A recent study by Gallup found that only 1 in 5 parents are fully engaged with their child’s school, meaning that 80% of parents aren’t getting the information they need from their children’s teachers. This could be due to parents’ lack of interest, lack of time, or simply that they or their children’s teachers don’t have the tools or techniques to communicate effectively. While mobile technology has become a daily part of how we access most information, from email to news to where the closest Uber car is, schools are still learning how to use apps to improve communication with parents. Here, two teachers share their best practices for sharing real-time updates on what’s happening in their classrooms.
Jessica Meacham. 1st-grade teacher
As a trailblazer in classroom technology, it seems like I’ve tried every form of communication out there: printed newsletters, emails, texting, blogging, a YouTube channel, even Facebook. But along with grading, lesson-planning, and everything else a teacher is asked to balance, it all got to be too much.
I wanted the communication process to be easy and streamlined for my students’ parents and me. Finally, I asked my students’ parents, “What’s the best way for me to communicate with you?” Essentially, all of them said “email” or “texting,” implying that their smartphone is their lifeline to the outside world. That’s when my hunt for the perfect communication app began.
Just as social media apps like Facebook, Twitter, Instagram, and Snapchat take you into the lives of friends, celebrities, and idols, I wanted to find the perfect app to give parents a glimpse of their child’s life at school. I started with a quick Google search to find the top parent-teacher communication apps in the market. As you can imagine, that search was a bit overwhelming. I used my personal Facebook page to ask fellow teachers what communication apps they were using, and I got dozens of responses. To narrow my scope of what exactly I wanted in a communication app, I created a list of non-negotiables. The right app would:
- Allow me to share photos, links, and messages.
- Allow parents to respond to messages.
- Allow me to message/share with a few select or all parents.
- Allow me to schedule events and notify parents of the events.
- Sync scheduled events to my Google Classroom calendar.
- Allow me to schedule parent/teacher conferences.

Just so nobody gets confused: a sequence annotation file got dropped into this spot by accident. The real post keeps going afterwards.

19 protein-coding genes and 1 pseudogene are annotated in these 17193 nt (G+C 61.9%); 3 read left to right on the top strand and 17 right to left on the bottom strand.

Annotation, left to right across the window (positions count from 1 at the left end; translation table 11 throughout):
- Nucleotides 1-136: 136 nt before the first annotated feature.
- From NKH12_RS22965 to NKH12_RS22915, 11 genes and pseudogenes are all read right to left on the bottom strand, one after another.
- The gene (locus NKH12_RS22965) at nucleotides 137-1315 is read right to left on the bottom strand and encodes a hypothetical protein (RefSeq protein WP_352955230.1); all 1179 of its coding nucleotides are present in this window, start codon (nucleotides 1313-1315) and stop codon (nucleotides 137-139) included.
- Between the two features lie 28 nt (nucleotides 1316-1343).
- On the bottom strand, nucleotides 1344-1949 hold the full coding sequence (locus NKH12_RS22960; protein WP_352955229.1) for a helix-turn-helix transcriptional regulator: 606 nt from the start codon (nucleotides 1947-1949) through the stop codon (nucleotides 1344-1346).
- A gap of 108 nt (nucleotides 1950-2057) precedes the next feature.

- Share volunteer and wish list opportunities.
- Work on web-based and smartphone platforms.
- Cost nothing for parents and teachers.
- Have a variety of comprehensive support for teachers.
The enormous list of potential apps slimmed down to seven free communication apps that would potentially fit the bill: Remind, Class Messenger, Livingtree, SimplyCircle, Seesaw, Class Dojo, and Bloomz. I signed up for accounts, started playing with each app’s interface, devoured the support/help resources I found on their websites, and contacted the app’s developers.
As an avid teacher/blogger, I created a working spreadsheet to break down the features of each app, including security and privacy, coordination tools, community-building tools, and more. My goal was to create a resource to help teachers who were also searching for communication apps. After I posted the spreadsheet on my blog, comments immediately started rolling in. Teachers offered their recommendations, shared their personal stories of success, and thanked me for all the time and effort I put into my research.
At the start of the 2015 school year, I found Bloomz fit all the criteria I was looking for, and decided to implement it in my classroom. Parents were all extremely excited to download the app to see what their child does at school all day.
Bloomz functionality is similar to that of Facebook, with which most parents were comfortable. As the year went on, I used the app to share daily photos and videos of the students, schedule conferences, find volunteers for class events, and message parents throughout the day. Parents are able to scroll through the app and see their student hard at work. Posting on Bloomz has become such a regular part of my day that students look forward to showing off their work—and parents get anxious when I don’t post something for the day.
“I love seeing updates during the day and pictures of activities,” said one parent in an end-of-year survey.
“It’s so much easier than keeping track of papers and asking my child what they’re doing,” said another parent.
I remember one specific example where I ran out of paper towels in my classroom. I posted on the app, asking if any parents could send some with their child. Within one minute (literally), I had responses from three parents—and plenty of paper towels the next school day. The app also comes in handy when communicating information to parents in an emergency situation if necessary.
In my search for the communication app that was right for me, I was able to help dozens of other teachers find an app that works for their classroom and help close the gap in our school-parent communication. The Bloomz app has successfully connected me to parents and vice-versa, creating a team-like environment where everyone’s goal is to ensure that each student has the best learning experience possible.